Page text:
Statistics Shows Increase in Reported Hate Crimes Against LGBTQ Rose 29 Percent
By Dolores Quintana
California Attorney General Rob Bonta has unveiled the 2022 Hate Crime in California Report, highlighting the need for continued efforts to combat hate across the state. The report reveals a 20.2% increase in reported hate crime events, rising from 1,763 in 2021 to 2,120 in 2022. Among the key findings, hate crimes targeting Black individuals saw a 27.1% surge, while anti-Asian hate crime events decreased by 43.3%. Additionally, hate crimes based on sexual orientation bias increased by 29%.
Amidst the alarming rise in reported hate crimes, Attorney General Bonta urges local partners and law enforcement to review the provided resources and renew their commitment to taking action. As part of these efforts, an updated Law Enforcement Bulletin has been issued, outlining California criminal laws that prohibit hate crimes and provide enhanced penalties for hate-related acts.
In response to the report, Attorney General Bonta stated, “This report is a stark reminder that there is still much work to be done to combat hate in our state. I urge local partners and law enforcement to review these findings and recommit to taking action. Our office continues to work with law enforcement, elected leaders, and community organizations across the state to increase awareness and bolster responses to hate crimes. An attack against one of us is an attack against all of us. The alarming increases in crimes committed against Black, LGBTQ+, and Jewish people for the second year in a row illustrates the need for our communities to join together unified against hate. It takes all of us working together to combat extremism and foster a safe and inclusive environment for all Californians. Now, more than ever, it is critical that we stand united — there is no place for hate in California.”
Some of the key findings from the 2022 Hate Crime in California Report include:
- Reported hate crime events increased overall by 20.2%, from 1,763 in 2021 to 2,120 in 2022. A hate crime event is a single occurrence that may involve more than one offense. For example, a person may be threatened and assaulted at the same time; this would involve multiple hate crime offenses within the same hate crime event.
- 2,589 hate crime offenses were reported in California, increasing by 16.6% from 2021.
- Hate crime events motivated by a sexual orientation bias increased by 29% from 303 in 2021 to 391 in 2022.
- Anti-Black or African American bias events increased by 27.1% from 513 in 2021 to 652 in 2022.
- Anti-Hispanic bias crimes rose from 197 in 2021 to 210 in 2022.
- Anti-Asian bias events fell from 247 in 2021 to 140 in 2022, a decrease of 43.3%.
- Anti-Jewish bias events increased by 24.3%, from 152 in 2021 to 189 in 2022.
- Anti-Protestant bias events rose from 2 in 2021 to 12 in 2022.
- Anti-Islamic (Muslim) bias crimes rose from 18 in 2021 to 25 in 2022.
- Anti-transgender bias events increased from 38 in 2021 to 59 in 2022.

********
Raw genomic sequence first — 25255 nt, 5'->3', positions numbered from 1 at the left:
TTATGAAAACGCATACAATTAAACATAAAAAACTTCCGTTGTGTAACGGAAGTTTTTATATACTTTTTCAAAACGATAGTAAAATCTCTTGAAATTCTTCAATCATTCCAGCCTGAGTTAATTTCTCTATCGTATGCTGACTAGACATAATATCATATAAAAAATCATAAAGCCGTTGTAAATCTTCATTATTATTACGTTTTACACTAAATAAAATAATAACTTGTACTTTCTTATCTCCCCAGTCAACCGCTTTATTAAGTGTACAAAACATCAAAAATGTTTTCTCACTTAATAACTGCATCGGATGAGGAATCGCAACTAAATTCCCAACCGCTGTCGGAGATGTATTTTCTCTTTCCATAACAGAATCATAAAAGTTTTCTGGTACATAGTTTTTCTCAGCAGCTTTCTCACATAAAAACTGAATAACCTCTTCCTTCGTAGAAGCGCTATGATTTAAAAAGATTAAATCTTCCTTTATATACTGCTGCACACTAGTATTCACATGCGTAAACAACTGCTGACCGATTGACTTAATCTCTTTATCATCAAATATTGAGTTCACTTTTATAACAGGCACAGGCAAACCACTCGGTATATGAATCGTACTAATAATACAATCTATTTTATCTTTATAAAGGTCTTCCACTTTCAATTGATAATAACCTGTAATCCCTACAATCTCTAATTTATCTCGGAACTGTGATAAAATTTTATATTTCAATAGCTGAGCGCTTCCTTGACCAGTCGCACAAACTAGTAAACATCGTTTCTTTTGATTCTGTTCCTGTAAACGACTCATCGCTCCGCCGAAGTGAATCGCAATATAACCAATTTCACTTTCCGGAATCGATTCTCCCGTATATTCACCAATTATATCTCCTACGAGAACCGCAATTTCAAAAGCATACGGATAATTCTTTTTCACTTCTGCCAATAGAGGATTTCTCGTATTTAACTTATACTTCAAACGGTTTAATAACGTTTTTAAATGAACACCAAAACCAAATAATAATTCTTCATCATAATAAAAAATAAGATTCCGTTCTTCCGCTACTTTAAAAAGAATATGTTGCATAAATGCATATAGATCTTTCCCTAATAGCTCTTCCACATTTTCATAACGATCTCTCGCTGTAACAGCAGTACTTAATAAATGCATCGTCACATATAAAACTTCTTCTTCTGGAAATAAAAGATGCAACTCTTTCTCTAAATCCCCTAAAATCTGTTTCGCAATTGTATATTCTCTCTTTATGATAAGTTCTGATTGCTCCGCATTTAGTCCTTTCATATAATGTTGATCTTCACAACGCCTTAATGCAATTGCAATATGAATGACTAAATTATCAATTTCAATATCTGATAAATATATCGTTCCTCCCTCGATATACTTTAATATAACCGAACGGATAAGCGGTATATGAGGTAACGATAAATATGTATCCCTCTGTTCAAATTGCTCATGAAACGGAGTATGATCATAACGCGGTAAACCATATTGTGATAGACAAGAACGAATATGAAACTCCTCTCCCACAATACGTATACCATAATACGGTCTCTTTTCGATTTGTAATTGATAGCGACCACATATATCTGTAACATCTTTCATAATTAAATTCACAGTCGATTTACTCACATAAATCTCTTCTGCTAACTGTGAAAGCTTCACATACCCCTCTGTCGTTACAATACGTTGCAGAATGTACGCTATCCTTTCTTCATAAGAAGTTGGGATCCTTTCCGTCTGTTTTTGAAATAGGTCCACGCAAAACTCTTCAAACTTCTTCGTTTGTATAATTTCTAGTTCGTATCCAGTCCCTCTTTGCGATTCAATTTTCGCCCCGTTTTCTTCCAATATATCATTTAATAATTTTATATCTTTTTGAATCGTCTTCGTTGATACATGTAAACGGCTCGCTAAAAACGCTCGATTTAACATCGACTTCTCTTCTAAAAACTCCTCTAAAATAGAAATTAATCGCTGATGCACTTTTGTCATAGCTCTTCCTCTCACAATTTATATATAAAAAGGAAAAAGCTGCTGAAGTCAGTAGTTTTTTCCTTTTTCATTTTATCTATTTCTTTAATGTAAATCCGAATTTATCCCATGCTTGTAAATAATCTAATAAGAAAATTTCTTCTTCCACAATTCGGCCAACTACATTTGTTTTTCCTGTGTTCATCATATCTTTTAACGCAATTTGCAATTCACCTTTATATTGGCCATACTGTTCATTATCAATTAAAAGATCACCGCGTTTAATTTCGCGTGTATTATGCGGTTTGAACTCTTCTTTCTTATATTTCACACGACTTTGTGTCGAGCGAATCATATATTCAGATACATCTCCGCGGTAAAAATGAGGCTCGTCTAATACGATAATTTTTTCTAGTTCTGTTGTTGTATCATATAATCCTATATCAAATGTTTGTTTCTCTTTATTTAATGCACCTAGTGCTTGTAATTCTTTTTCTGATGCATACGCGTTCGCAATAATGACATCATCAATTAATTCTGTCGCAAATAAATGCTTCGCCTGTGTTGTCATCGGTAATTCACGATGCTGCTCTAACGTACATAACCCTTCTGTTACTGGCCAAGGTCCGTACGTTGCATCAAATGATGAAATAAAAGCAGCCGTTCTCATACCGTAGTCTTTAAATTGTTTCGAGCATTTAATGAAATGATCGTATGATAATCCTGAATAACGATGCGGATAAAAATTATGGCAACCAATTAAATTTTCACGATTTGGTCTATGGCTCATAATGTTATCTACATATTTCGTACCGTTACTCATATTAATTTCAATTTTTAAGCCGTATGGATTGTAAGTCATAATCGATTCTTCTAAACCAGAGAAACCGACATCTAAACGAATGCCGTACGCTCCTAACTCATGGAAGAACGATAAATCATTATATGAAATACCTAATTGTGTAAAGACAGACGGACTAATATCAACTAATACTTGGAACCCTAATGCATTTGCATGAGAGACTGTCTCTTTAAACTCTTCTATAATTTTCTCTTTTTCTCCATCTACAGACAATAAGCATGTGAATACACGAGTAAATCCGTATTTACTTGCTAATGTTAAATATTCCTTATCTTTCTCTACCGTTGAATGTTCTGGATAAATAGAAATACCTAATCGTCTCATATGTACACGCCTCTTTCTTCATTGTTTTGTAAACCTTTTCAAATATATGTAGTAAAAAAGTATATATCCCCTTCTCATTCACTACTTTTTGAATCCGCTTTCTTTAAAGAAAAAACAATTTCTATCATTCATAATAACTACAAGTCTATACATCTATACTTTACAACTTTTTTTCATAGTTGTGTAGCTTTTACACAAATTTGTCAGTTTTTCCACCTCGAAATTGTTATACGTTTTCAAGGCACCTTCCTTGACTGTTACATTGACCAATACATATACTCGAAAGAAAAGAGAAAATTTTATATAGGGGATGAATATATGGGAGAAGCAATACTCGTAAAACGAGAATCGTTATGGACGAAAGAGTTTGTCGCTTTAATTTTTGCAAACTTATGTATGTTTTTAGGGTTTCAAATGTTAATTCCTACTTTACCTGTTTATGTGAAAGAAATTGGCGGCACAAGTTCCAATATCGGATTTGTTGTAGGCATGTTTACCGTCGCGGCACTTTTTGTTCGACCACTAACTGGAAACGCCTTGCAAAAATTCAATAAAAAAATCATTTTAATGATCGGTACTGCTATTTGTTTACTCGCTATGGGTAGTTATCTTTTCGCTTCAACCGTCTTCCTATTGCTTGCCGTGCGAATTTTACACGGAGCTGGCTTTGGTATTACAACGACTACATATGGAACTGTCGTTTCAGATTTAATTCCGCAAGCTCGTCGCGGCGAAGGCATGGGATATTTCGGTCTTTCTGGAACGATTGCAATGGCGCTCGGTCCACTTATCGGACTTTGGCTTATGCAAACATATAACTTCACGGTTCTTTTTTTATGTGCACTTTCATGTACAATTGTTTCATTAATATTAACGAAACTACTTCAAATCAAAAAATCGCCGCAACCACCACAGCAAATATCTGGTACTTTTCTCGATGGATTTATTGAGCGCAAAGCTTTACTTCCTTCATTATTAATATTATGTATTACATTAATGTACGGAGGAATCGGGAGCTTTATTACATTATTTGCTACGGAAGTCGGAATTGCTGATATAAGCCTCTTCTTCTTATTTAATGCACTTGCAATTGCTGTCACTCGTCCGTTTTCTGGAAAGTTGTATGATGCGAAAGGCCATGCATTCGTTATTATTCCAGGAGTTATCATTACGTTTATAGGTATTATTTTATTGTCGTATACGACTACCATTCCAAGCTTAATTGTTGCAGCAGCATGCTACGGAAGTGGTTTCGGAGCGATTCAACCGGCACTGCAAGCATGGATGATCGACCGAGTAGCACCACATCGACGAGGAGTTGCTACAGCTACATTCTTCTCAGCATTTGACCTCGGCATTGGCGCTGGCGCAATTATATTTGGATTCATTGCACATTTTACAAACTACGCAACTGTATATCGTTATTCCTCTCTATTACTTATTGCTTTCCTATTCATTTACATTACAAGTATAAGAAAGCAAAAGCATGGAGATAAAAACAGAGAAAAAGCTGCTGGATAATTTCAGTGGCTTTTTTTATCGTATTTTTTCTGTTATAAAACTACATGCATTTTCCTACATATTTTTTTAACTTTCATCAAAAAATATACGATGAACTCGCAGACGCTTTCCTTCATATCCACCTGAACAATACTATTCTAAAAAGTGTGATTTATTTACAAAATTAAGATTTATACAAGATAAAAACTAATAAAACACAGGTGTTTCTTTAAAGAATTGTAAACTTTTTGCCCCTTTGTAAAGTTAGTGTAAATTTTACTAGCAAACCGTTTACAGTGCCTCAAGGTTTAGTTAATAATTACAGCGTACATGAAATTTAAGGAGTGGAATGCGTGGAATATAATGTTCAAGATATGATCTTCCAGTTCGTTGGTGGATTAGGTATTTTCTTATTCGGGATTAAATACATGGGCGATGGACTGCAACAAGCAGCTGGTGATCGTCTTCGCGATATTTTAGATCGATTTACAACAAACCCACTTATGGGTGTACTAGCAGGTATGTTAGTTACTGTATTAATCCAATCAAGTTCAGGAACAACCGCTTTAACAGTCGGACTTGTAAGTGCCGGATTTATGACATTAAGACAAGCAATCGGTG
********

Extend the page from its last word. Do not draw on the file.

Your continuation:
- Anti-gay (male) bias events increased 28.4% from 211 in 2021 to 271 in 2022
- Anti-lesbian bias crimes rose from 27 in 2021 to 33 in 2022.
- From 2021 to 2022, the number of hate crimes referred for prosecution increased by 5.9%, from 610 in 2021 to 647 in 2022. Of the 647 hate crimes referred for prosecution, 456 cases were filed by district and elected city attorneys. Of the 122 cases with a disposition available for this report, 43.4% were hate crime convictions, and 45.9% were other convictions.
The California Department of Justice acknowledges the historical underreporting of hate crimes and recognizes that the data presented may not fully reflect the actual number of incidents. Reports of hate incidents can also be made to the California Civil Rights Department CA v. Hate hotline and online portal at any time in 15 languages or by calling (833) 866-4283 or 833-8-NO-HATE, Monday to Friday from 9 a.m. to 6 p.m., and talking to a trained civil rights agent in over 200 languages. Outside of those hours, people can leave a voicemail or call 211 to report a hate incident and seek support from a professional trained in culturally competent communication and trauma-informed practices.
If you believe you or someone you know has been the victim of a hate crime, notify local law enforcement and consider taking the following steps:
- If you are in immediate danger, call 911 and, if needed, seek medical attention.
- Write down the exact words that were used and take note of any other relevant facts.
- If safe to do so, save all evidence and take photos.
- Get the contact information for other victims and witnesses.
- Reach out to community organizations dealing with hate crimes or incidents in your area.
Attorney General Bonta’s commitment to combating hate crimes is demonstrated through the establishment of the Racial Justice Bureau and the Office of Community Awareness, Response, and Engagement. The Attorney General has been actively engaging with local city leaders and recently appointed a hate crimes coordinator to assist law enforcement efforts. Members of the public are encouraged to explore the most recent hate crime data on OpenJustice.